LONDON (Reuters) - Swimmer Michael Phelps uses it to get into his zone, marathon runner Paula Radcliffe uses it to psyche herself up, and gymnast Louis Smith uses it to calm himself down.
Whether it’s aggressive rap, mellow reggae or calming country, music has become an integral part of many Olympians’ medal plans. And science shows its effect is far more than superficial.
“Music can have a genuine effect, both before and during the event,” said Costas Karageorghis, a sports psychologist and one of the world’s top experts on the use of music in elite sports.
Karageorghis, who describes music as “like is a legal drug for athletes” says its benefits lie predominantly in what he calls its psycho-acoustic properties.
“Music can have either a stimulative or a sedative effect, depending on its psycho-acoustic properties,” he said in a interview during the London 2012 Olympics.
It’s not just noise. A large body of scientific evidence points to the effects of music on ease of movement, perception of exertion and even on oxygen efficiency during sport.
Music has been shown to improve endurance performance, helping people run 18 percent longer, according to one study.
Research published on Journal of Sport & Exercise Psychology, when runners listening to tracks by artists such as Madonna, Queen and the Red Hot Chilli Peppers, found they not only ran further and longer, but also enjoyed it more, even up to the point of collapsing at the end of a training session.
Karageorghis’ most recent study, published this month in the Journal of Sports Medicine and Physical Fitness, found that music at a tempo that matches the movement of the activity can even improve oxygen efficiency. Athletes who exercised in time to music had a 7 percent decrease in oxygen uptake.
“Physiologically you’re more efficient when you are synchronizing your movements to music,” Karageorghis said.
“Music coordinates our actions in such as way that we minimize the inefficiencies and optimize the mechanics of our movement.”
The use of music in training and preparing for competition was popularized by athletes such as American triple jumper Willie Banks and 400m hurdler Edwin Moses soon after the advent of the Sony Walkman in the late 1970s.
“Since then there’s been an explosion in the use of music by athletes,” said Karageorghis.
At the London 2012 Games, which moved into the 6th day of competition on Thursday, there is no shortage of fans of the technique among those fighting for medals.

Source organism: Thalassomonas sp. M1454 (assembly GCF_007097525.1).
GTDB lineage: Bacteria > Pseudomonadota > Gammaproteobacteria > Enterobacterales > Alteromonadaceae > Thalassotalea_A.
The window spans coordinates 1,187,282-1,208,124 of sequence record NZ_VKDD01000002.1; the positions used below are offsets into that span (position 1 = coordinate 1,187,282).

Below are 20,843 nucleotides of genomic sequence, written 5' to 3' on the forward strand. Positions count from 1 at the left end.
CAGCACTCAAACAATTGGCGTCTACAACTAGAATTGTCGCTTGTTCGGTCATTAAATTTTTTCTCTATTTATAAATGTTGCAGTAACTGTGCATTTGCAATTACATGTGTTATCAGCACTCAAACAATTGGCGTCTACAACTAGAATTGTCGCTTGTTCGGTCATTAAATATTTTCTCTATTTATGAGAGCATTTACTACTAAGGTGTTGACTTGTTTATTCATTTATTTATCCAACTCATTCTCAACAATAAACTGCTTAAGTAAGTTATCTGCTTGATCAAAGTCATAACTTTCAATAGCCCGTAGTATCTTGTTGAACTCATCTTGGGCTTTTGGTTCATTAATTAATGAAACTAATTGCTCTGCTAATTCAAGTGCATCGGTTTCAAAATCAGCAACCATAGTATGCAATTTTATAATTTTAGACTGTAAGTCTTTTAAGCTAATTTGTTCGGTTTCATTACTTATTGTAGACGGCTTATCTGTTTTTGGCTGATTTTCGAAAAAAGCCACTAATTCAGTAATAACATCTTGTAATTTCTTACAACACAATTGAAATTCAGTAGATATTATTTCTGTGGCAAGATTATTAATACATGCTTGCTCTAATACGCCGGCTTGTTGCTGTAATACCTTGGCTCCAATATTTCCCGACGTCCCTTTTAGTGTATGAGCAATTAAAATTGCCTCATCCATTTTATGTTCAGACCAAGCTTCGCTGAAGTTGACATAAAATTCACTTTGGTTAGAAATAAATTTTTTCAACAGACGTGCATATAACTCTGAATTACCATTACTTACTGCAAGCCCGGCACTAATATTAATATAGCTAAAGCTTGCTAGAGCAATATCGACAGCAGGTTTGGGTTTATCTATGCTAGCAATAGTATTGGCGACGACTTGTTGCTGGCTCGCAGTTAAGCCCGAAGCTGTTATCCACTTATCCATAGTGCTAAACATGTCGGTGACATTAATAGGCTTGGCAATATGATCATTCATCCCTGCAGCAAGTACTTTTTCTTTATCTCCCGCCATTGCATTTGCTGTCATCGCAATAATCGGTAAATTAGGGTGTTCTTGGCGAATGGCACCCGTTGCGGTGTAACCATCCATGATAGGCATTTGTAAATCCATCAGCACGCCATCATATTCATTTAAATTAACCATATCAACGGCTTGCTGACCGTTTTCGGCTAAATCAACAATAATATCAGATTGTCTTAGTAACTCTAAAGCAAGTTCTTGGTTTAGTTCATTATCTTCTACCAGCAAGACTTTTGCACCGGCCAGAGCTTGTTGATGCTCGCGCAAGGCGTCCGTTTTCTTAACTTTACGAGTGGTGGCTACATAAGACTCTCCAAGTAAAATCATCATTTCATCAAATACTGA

Phelps and his fellow American swimmer Ryan Lochte are said to be big Lil Wayne fans, while their Chinese rival Sun Yang was also sporting a set of headphones as he headed for the starters’ blocks at the Olympic pool. All three have won medals already.
Gymnast Louis Smith listens to reggae music before competing on his signature event, the pommel horse. “It might seem like an unusual choice and it might not work for others, but it calms me down and gets me focused,” he told Reuters.
Table tennis player Jorgen Persson, who was playing in his seventh straight Olympics - and last - says he also prepares for games with his iPod turned high.
For the 46-year-old Swede, it’s mostly rock, or rock and roll, that hits the spot. “It’s good for the action,” he said. “I have some special songs. At the moment I am listening to The Gaslight Anthem and Alabama Shakes.”
Karageorghis, who worked with double Olympic rowing gold medalist James Cracknell and is now training world 400m hurdles champion Dai Greene in the art of musical medaling, says it makes sense for different athletes to use different tracks in different ways.
“If a track has a very strong rhythmic feel, with crashing guitars and an aggressive lyric, it is likely to have a rousing effect,” he said.
He notes that the Ethiopian marathon star Haile Gebrselassie smashed several world records with the help of the techno pop song “Scatman”.
For others, the role of music is to block out any negative thoughts so that athletes can focus only on the race or match.
“Thinking can be an athlete’s worst enemy,” said Karageorghis. “Music provides a good way for them to dissociate, regulate their emotions effectively and stay in the here and now.”
Additional reporting by Steve Slater, Pritha Sarkar and Clara Ferreira Marques. Editing by Justin Palmer